“Bigger may be better in America, but smaller is purer and more inspiring.”
This from Walter Kirn’s latest at T Magazine on cabins. Yes, cabins. They’re the new American Dream, according to the piece’s headline, at least. The cabin craze is part of America’s most recent move to downsize and escape. Tiny houses are part of this (I wrote about the tiny house movement for the Trends Institute). But cabins offer a wilderness retreat aspect. It’s do-it-yourself home-building for friendly getaways, country vacationing and, yes, a chance to drop the smartphone off in the car.
Kirn writes about the book Cabin Porn, which displays cabins in picturesque settings like European mountainsides, Canadian forests, and snowy American landscapes. It started, of course, as a Tumblr. But that Tumblr was created by a co-founder of Vimeo. In other words, get away from it all, and here’s a tech entrepreneur to show you how.
As I’ve been writing, it’s necessary to get away from everything once in a while. But most American millennials can’t afford to build a cabin, and a quarter of them still live in their parents’ homes.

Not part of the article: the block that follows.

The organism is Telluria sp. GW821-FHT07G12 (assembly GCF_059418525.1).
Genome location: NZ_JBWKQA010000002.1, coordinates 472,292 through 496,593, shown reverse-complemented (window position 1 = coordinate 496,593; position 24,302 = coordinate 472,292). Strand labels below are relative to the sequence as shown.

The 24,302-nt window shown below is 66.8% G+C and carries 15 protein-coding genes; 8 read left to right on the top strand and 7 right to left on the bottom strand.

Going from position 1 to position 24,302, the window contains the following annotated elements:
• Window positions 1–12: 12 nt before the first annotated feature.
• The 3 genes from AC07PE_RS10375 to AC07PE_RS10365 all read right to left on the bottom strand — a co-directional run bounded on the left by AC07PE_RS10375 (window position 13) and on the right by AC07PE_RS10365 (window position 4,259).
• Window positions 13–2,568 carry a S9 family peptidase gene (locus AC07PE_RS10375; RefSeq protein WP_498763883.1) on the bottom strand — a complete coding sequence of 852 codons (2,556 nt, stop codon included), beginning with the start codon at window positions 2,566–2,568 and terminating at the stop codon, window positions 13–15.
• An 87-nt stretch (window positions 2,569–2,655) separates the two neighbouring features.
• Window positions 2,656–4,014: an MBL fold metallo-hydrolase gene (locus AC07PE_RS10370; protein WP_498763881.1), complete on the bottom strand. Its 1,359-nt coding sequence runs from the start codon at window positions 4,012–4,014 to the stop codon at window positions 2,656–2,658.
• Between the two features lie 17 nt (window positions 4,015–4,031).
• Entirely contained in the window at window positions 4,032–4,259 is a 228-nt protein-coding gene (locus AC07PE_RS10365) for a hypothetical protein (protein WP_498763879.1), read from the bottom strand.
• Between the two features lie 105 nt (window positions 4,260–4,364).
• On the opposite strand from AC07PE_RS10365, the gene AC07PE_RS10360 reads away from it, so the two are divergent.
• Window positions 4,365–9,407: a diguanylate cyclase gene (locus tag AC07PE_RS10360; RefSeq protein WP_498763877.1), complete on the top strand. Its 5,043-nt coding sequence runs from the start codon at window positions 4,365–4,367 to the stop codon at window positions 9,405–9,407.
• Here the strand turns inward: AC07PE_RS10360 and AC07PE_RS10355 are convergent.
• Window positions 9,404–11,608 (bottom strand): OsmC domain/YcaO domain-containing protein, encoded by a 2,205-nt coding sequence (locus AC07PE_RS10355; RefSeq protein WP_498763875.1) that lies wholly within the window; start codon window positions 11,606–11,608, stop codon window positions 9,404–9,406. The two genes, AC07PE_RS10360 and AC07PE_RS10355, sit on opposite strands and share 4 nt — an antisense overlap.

So back to the original quote: bigger better, but smaller purer. What’s so pure about living in a small space? If we were so literal, pure living would be in the open wilderness, without walls, without modern amenities (and let’s be honest, your tiny houses and modern cabins have plenty of amenities). No, smaller is just more doable for most people. If it brings someone a sense of comfort, then good, but comfort comes with internal happiness. And having little money, little prospects and lots of fear doesn’t necessarily equate to internal happiness.
Cabins and tiny houses will always be out there in the niche, simply because there’s an audience for those things. What we need isn’t to reduce our living space (unless you’re truly trying to be environmentally-conscious, which is good); what we need is to reduce the stresses in our lives, to allow us to more consider flexible living possibilities.